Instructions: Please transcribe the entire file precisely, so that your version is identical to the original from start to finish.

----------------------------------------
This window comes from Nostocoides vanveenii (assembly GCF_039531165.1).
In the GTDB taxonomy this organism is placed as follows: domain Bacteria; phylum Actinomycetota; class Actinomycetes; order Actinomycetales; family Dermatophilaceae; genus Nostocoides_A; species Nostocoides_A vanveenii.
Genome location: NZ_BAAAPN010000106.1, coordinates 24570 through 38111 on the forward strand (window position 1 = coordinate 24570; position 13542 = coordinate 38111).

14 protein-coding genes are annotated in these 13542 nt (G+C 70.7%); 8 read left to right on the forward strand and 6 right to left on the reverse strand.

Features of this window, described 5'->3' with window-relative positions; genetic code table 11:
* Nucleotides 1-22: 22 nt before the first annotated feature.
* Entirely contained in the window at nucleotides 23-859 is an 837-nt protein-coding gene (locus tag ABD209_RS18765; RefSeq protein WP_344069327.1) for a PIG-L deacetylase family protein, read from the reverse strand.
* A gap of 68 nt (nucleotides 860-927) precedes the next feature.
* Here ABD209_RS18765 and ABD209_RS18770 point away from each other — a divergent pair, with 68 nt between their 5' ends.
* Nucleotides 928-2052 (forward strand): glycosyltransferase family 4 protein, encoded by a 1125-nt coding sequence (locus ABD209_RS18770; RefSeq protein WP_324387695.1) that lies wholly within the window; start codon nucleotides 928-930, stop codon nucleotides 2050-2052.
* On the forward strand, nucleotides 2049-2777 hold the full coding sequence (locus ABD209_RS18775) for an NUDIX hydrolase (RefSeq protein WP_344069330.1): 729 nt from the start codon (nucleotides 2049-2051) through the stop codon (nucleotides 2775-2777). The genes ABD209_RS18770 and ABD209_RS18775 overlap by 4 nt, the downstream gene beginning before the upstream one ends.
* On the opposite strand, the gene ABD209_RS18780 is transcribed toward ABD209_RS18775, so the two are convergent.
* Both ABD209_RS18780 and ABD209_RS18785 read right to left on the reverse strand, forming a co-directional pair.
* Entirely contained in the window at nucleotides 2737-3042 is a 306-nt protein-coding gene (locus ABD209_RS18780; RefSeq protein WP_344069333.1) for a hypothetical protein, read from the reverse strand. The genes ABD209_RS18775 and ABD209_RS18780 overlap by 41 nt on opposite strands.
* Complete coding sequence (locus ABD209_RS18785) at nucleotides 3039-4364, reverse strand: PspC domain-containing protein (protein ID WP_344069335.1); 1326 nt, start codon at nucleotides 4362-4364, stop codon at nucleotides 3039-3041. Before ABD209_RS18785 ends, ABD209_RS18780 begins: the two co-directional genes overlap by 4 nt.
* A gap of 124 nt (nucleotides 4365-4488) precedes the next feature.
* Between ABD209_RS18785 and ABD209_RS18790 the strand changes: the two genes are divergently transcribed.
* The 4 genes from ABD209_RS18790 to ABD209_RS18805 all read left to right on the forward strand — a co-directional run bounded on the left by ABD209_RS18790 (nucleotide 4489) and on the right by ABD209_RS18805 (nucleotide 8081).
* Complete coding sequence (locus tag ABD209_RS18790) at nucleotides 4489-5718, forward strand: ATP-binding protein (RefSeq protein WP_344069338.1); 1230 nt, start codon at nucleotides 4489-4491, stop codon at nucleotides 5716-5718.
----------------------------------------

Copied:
This window comes from Nostocoides vanveenii (assembly GCF_039531165.1).
In the GTDB taxonomy this organism is placed as follows: domain Bacteria; phylum Actinomycetota; class Actinomycetes; order Actinomycetales; family Dermatophilaceae; genus Nostocoides_A; species Nostocoides_A vanveenii.
Genome location: NZ_BAAAPN010000106.1, coordinates 24570 through 38111 on the forward strand (window position 1 = coordinate 24570; position 13542 = coordinate 38111).

14 protein-coding genes are annotated in these 13542 nt (G+C 70.7%); 8 read left to right on the forward strand and 6 right to left on the reverse strand.

Features of this window, described 5'->3' with window-relative positions; genetic code table 11:
* Nucleotides 1-22: 22 nt before the first annotated feature.
* Entirely contained in the window at nucleotides 23-859 is an 837-nt protein-coding gene (locus tag ABD209_RS18765; RefSeq protein WP_344069327.1) for a PIG-L deacetylase family protein, read from the reverse strand.
* A gap of 68 nt (nucleotides 860-927) precedes the next feature.
* Here ABD209_RS18765 and ABD209_RS18770 point away from each other — a divergent pair, with 68 nt between their 5' ends.
* Nucleotides 928-2052 (forward strand): glycosyltransferase family 4 protein, encoded by a 1125-nt coding sequence (locus ABD209_RS18770; RefSeq protein WP_324387695.1) that lies wholly within the window; start codon nucleotides 928-930, stop codon nucleotides 2050-2052.
* On the forward strand, nucleotides 2049-2777 hold the full coding sequence (locus ABD209_RS18775) for an NUDIX hydrolase (RefSeq protein WP_344069330.1): 729 nt from the start codon (nucleotides 2049-2051) through the stop codon (nucleotides 2775-2777). The genes ABD209_RS18770 and ABD209_RS18775 overlap by 4 nt, the downstream gene beginning before the upstream one ends.
* On the opposite strand, the gene ABD209_RS18780 is transcribed toward ABD209_RS18775, so the two are convergent.
* Both ABD209_RS18780 and ABD209_RS18785 read right to left on the reverse strand, forming a co-directional pair.
* Entirely contained in the window at nucleotides 2737-3042 is a 306-nt protein-coding gene (locus ABD209_RS18780; RefSeq protein WP_344069333.1) for a hypothetical protein, read from the reverse strand. The genes ABD209_RS18775 and ABD209_RS18780 overlap by 41 nt on opposite strands.
* Complete coding sequence (locus ABD209_RS18785) at nucleotides 3039-4364, reverse strand: PspC domain-containing protein (protein ID WP_344069335.1); 1326 nt, start codon at nucleotides 4362-4364, stop codon at nucleotides 3039-3041. Before ABD209_RS18785 ends, ABD209_RS18780 begins: the two co-directional genes overlap by 4 nt.
* A gap of 124 nt (nucleotides 4365-4488) precedes the next feature.
* Between ABD209_RS18785 and ABD209_RS18790 the strand changes: the two genes are divergently transcribed.
* The 4 genes from ABD209_RS18790 to ABD209_RS18805 all read left to right on the forward strand — a co-directional run bounded on the left by ABD209_RS18790 (nucleotide 4489) and on the right by ABD209_RS18805 (nucleotide 8081).
* Complete coding sequence (locus tag ABD209_RS18790) at nucleotides 4489-5718, forward strand: ATP-binding protein (RefSeq protein WP_344069338.1); 1230 nt, start codon at nucleotides 4489-4491, stop codon at nucleotides 5716-5718.